U.S. Senate panel set to vote on FCC and FTC auto safety nominees Feb. 2

Signage is seen at the Federal Communications Commission headquarters in Washington, DC, U.S., August 29, 2020. REUTERS/Andrew Kelly/File Photo

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WASHINGTON, Jan 26 (Reuters) – The U.S. Senate Commerce Committee is due to vote on Feb. 2 on nominees to lead the auto safety agency and to open seats on the Federal Communications Commission (FCC) and the Federal Trade Commission (FTC), among other positions. , according to a notice seen by Reuters.

The panel is expected to review more than a dozen nominations, including Steven Cliff as head of the National Highway Traffic Safety Administration (NHTSA), which has not had a Senate-confirmed leader since January 2017.

Cliff, a former California Air Resources Board official, served as an NHTSA deputy administrator and oversaw several agency investigations into Tesla (TSLA.O).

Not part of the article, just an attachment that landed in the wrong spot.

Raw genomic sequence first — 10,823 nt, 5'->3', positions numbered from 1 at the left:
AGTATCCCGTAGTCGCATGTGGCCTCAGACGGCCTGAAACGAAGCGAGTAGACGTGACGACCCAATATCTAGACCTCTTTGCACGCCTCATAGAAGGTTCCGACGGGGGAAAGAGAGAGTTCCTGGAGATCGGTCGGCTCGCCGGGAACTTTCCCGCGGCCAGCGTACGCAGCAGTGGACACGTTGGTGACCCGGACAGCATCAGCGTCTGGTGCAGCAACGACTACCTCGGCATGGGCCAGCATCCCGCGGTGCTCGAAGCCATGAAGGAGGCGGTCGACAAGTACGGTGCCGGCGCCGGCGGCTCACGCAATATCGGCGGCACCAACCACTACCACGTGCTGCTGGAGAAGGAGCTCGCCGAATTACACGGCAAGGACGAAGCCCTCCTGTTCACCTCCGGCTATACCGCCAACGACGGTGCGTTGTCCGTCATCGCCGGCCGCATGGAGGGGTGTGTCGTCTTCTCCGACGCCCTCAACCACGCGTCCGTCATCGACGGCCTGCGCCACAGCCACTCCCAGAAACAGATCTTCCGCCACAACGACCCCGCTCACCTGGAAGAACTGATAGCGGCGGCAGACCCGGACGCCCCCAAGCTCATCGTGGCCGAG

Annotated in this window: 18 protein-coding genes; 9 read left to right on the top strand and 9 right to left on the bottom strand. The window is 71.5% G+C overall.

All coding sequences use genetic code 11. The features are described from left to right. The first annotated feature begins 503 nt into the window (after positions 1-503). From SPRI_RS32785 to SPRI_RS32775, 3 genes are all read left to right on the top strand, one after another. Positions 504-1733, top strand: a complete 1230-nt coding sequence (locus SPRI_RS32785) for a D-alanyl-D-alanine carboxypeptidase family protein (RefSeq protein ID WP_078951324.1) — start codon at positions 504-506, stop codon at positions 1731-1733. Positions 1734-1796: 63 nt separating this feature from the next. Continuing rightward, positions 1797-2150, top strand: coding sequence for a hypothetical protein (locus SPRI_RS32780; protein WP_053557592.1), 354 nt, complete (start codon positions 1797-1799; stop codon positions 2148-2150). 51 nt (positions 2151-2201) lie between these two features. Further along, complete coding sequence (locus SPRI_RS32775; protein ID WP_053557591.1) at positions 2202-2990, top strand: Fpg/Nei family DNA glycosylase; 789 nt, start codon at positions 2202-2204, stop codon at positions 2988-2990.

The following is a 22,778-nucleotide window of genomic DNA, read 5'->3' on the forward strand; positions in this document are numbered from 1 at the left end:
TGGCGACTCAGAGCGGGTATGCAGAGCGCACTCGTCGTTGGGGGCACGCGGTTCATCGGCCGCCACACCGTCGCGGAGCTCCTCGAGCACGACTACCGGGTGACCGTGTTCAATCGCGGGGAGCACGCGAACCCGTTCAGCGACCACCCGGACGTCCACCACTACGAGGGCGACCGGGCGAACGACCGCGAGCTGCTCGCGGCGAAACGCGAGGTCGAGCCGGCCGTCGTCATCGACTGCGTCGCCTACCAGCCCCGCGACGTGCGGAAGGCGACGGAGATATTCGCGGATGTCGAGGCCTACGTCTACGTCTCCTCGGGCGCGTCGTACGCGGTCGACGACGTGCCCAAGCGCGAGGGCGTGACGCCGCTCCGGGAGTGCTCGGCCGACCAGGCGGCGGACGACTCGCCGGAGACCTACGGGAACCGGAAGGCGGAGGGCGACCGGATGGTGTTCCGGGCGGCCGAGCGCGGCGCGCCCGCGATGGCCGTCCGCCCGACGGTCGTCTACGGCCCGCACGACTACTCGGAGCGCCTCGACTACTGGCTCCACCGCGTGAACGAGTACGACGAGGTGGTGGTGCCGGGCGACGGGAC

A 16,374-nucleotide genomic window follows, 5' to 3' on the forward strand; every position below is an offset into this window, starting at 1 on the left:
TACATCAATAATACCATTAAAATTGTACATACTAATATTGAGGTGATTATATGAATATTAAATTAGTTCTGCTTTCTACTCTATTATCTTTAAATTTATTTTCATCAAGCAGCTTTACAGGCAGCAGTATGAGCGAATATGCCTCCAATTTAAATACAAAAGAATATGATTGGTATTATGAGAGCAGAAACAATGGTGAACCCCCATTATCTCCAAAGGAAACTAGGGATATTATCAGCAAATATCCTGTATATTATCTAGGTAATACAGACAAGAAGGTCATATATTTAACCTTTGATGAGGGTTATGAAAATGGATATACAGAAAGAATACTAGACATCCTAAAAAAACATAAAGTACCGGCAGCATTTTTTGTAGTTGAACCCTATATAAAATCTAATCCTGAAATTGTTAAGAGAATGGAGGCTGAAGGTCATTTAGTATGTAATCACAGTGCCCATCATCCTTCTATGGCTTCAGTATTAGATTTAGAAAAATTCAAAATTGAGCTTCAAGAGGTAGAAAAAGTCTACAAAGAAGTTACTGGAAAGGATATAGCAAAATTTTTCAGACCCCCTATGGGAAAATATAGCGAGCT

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The committee is also expected to vote on Gigi Sohn for the FCC. If confirmed by the Senate, it would give Democrats control of the FCC, which is currently split 2-2. The notice said the candidates to vote could change.

Sohn, a former senior aide to Tom Wheeler who served as FCC chairman under former President Barack Obama, said last year it would take the commission at least a year to reinstate the historic neutrality rules repealed in 2017 under former President Donald Trump. She told senators that she did not favor government regulation of broadband prices.

The committee should consider having Alvaro Bedoya sit on the FTC, according to the notice.

In December, the panel was deadlocked 14-14 over Bedoya’s nomination. After the full Senate failed to accept the nomination by year’s end, Biden reappointed law professor and privacy advocate Bedoya earlier this month.

Bedoya, founding director of the Center on Privacy and Technology at Georgetown Law, is also a former chief counsel for the U.S. Senate Judiciary Subcommittee on Privacy, Technology, and the Law.

The agency enforces antitrust law and prosecutes allegations of misleading advertising, including scams.

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Reporting by David Shepardson; Editing by Kim Coghill and Shailesh Kuber

Our standards: The Thomson Reuters Trust Principles.

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